In terms of visual perception, symmetry is one of the most fundamental and timeless principles in design. By its very nature, it conveys balance, harmony, and stability. Symmetry is achieved when the visual elements of a design reach a state of equilibrium and organised on a central axis.

Symmetry maintains a long historical association with physical beauty – either natural or man-made. A person’s attractiveness is often based on the symmetry of their face. Furthermore, there are numerous symmetrical examples in nature such as butterfly wings or the face of a sunflower. In man-made symmetry, architecture is a key example of how aesthetic balance and structural utility create harmony. Just look at the Taj Mahal or (pre-fire) Notre Dame Cathedral.

Defining symmetry

There are three types of basic symmetry. The first is reflective, which is created by mirroring equivalent elements on opposite side of a central axis. Also known as bilateral symmetry, it can be achieved either horizontally (like a landscape reflecting off a pond) or horizontally (like a Rorschach inkblot).

Next is rotative symmetry, where equivalent elements are rotated outwards from a common centre point. Also known as radial symmetry, think of it as a perfectly sliced pizza where each vertical section is identical in shape and size. Examples in architecture include the Lotus Temple in Delhi and Notre Dame Cathedral’s (thankfully undamaged) stained-glass window.

Translational symmetry places equivalent elements along a basic orientation throughout a composition. They essentially repeat a pattern across a plane, like tartan or honeycomb cells. Continuous patterns are also common in surfaces like friezes and facades from ancient Greek and Roman architecture.

Trying to find a balance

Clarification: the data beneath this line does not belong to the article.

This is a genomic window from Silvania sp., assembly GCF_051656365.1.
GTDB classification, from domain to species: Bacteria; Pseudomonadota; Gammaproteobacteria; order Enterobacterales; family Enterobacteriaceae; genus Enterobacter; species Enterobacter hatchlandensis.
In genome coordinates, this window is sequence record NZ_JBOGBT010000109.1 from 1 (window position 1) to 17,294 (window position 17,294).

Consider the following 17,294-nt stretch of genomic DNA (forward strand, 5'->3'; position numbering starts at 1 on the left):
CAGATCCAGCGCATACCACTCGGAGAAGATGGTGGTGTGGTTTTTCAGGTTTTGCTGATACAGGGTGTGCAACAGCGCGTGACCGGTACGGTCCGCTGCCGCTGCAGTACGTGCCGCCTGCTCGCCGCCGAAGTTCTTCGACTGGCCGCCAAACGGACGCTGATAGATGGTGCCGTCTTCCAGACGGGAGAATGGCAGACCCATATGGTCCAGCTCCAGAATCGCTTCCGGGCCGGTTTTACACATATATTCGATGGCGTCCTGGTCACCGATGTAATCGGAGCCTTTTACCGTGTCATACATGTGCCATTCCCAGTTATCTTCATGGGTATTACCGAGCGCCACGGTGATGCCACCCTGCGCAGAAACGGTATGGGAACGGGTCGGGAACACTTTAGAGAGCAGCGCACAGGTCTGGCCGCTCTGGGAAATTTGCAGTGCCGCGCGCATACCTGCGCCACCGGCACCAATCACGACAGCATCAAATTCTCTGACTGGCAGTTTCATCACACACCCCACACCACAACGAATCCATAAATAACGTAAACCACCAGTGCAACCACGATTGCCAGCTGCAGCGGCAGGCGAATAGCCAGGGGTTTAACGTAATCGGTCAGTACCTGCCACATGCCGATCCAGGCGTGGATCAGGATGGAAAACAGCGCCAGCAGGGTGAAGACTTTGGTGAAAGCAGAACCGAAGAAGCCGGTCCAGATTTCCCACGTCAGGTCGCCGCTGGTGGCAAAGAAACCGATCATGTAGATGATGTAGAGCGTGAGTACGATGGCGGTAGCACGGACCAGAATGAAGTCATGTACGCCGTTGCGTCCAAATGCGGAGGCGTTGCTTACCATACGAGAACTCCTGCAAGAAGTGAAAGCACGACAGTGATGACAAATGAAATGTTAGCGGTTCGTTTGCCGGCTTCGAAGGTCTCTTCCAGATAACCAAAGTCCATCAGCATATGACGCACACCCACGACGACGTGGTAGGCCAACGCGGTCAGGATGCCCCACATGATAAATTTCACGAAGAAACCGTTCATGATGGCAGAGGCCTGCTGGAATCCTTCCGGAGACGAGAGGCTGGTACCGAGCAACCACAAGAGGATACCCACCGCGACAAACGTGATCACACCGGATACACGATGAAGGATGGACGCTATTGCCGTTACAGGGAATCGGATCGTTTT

Since symmetrical forms are viewed as figure elements rather than ground elements, they tend to resonate more with audiences compared to other compositional organisations. The simplicity and balance of symmetrical forms are immediately more recognisable to audiences than asymmetrical forms.

A key symmetrical relationship that is vital to design is the ‘golden mean’, which is related to the Fibonacci sequence. It basically tries to quantify aesthetics in relation to proportion. Pseudo-scientists use the ‘golden mean’ to explain why we find certain designs, faces, and buildings more visually appealing.

The ‘golden mean’ is approximately 1:1.61 and art historians believe Leonard da Vinci’s The Last Supper perfectly demonstrates this ‘divine proportion’. Within this iconic painting, key dimensions of the room, table, and ornamental shields all abiding by the ‘golden mean’.

There is something visually satisfying about symmetry, which is why it has been such an important element in art and design for centuries. Since it’s much easier to create impact with symmetrical over asymmetrical designs, it could be a vital element to your next design.

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